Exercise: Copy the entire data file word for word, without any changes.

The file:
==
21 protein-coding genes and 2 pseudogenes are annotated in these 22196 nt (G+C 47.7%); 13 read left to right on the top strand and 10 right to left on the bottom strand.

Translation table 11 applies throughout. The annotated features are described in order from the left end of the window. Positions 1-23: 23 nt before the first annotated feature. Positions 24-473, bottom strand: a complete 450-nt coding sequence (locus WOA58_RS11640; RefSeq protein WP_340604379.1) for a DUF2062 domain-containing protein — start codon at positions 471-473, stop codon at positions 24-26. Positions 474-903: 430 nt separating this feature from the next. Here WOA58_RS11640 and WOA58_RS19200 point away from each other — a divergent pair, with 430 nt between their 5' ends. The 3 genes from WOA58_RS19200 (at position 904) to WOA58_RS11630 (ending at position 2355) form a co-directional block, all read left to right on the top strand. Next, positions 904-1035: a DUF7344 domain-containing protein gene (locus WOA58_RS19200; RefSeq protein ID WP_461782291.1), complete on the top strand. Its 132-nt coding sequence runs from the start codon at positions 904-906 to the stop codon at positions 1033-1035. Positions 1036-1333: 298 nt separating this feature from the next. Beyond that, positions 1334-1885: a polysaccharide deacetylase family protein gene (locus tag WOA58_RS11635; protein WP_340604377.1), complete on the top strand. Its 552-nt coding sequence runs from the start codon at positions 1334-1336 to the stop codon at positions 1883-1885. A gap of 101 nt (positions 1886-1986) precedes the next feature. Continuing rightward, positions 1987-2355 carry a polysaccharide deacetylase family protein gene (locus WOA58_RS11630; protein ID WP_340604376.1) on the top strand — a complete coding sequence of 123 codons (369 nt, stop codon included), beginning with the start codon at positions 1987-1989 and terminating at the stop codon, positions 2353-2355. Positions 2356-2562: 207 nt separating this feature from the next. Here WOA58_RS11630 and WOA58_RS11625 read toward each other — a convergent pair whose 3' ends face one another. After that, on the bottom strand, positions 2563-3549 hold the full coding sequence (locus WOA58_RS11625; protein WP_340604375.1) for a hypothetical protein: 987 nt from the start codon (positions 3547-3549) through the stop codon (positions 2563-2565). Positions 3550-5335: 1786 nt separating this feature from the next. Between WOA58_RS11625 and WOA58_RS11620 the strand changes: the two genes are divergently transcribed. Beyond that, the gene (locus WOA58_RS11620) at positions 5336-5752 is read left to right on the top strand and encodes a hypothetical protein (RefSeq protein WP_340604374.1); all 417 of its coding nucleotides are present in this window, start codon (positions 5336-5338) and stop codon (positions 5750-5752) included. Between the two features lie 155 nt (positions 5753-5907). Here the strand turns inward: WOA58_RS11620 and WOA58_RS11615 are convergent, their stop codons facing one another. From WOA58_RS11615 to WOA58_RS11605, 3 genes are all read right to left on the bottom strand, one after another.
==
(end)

21 protein-coding genes and 2 pseudogenes are annotated in these 22196 nt (G+C 47.7%); 13 read left to right on the top strand and 10 right to left on the bottom strand.

Translation table 11 applies throughout. The annotated features are described in order from the left end of the window. Positions 1-23: 23 nt before the first annotated feature. Positions 24-473, bottom strand: a complete 450-nt coding sequence (locus WOA58_RS11640; RefSeq protein WP_340604379.1) for a DUF2062 domain-containing protein — start codon at positions 471-473, stop codon at positions 24-26. Positions 474-903: 430 nt separating this feature from the next. Here WOA58_RS11640 and WOA58_RS19200 point away from each other — a divergent pair, with 430 nt between their 5' ends. The 3 genes from WOA58_RS19200 (at position 904) to WOA58_RS11630 (ending at position 2355) form a co-directional block, all read left to right on the top strand. Next, positions 904-1035: a DUF7344 domain-containing protein gene (locus WOA58_RS19200; RefSeq protein ID WP_461782291.1), complete on the top strand. Its 132-nt coding sequence runs from the start codon at positions 904-906 to the stop codon at positions 1033-1035. Positions 1036-1333: 298 nt separating this feature from the next. Beyond that, positions 1334-1885: a polysaccharide deacetylase family protein gene (locus tag WOA58_RS11635; protein WP_340604377.1), complete on the top strand. Its 552-nt coding sequence runs from the start codon at positions 1334-1336 to the stop codon at positions 1883-1885. A gap of 101 nt (positions 1886-1986) precedes the next feature. Continuing rightward, positions 1987-2355 carry a polysaccharide deacetylase family protein gene (locus WOA58_RS11630; protein ID WP_340604376.1) on the top strand — a complete coding sequence of 123 codons (369 nt, stop codon included), beginning with the start codon at positions 1987-1989 and terminating at the stop codon, positions 2353-2355. Positions 2356-2562: 207 nt separating this feature from the next. Here WOA58_RS11630 and WOA58_RS11625 read toward each other — a convergent pair whose 3' ends face one another. After that, on the bottom strand, positions 2563-3549 hold the full coding sequence (locus WOA58_RS11625; protein WP_340604375.1) for a hypothetical protein: 987 nt from the start codon (positions 3547-3549) through the stop codon (positions 2563-2565). Positions 3550-5335: 1786 nt separating this feature from the next. Between WOA58_RS11625 and WOA58_RS11620 the strand changes: the two genes are divergently transcribed. Beyond that, the gene (locus WOA58_RS11620) at positions 5336-5752 is read left to right on the top strand and encodes a hypothetical protein (RefSeq protein WP_340604374.1); all 417 of its coding nucleotides are present in this window, start codon (positions 5336-5338) and stop codon (positions 5750-5752) included. Between the two features lie 155 nt (positions 5753-5907). Here the strand turns inward: WOA58_RS11620 and WOA58_RS11615 are convergent, their stop codons facing one another. From WOA58_RS11615 to WOA58_RS11605, 3 genes are all read right to left on the bottom strand, one after another.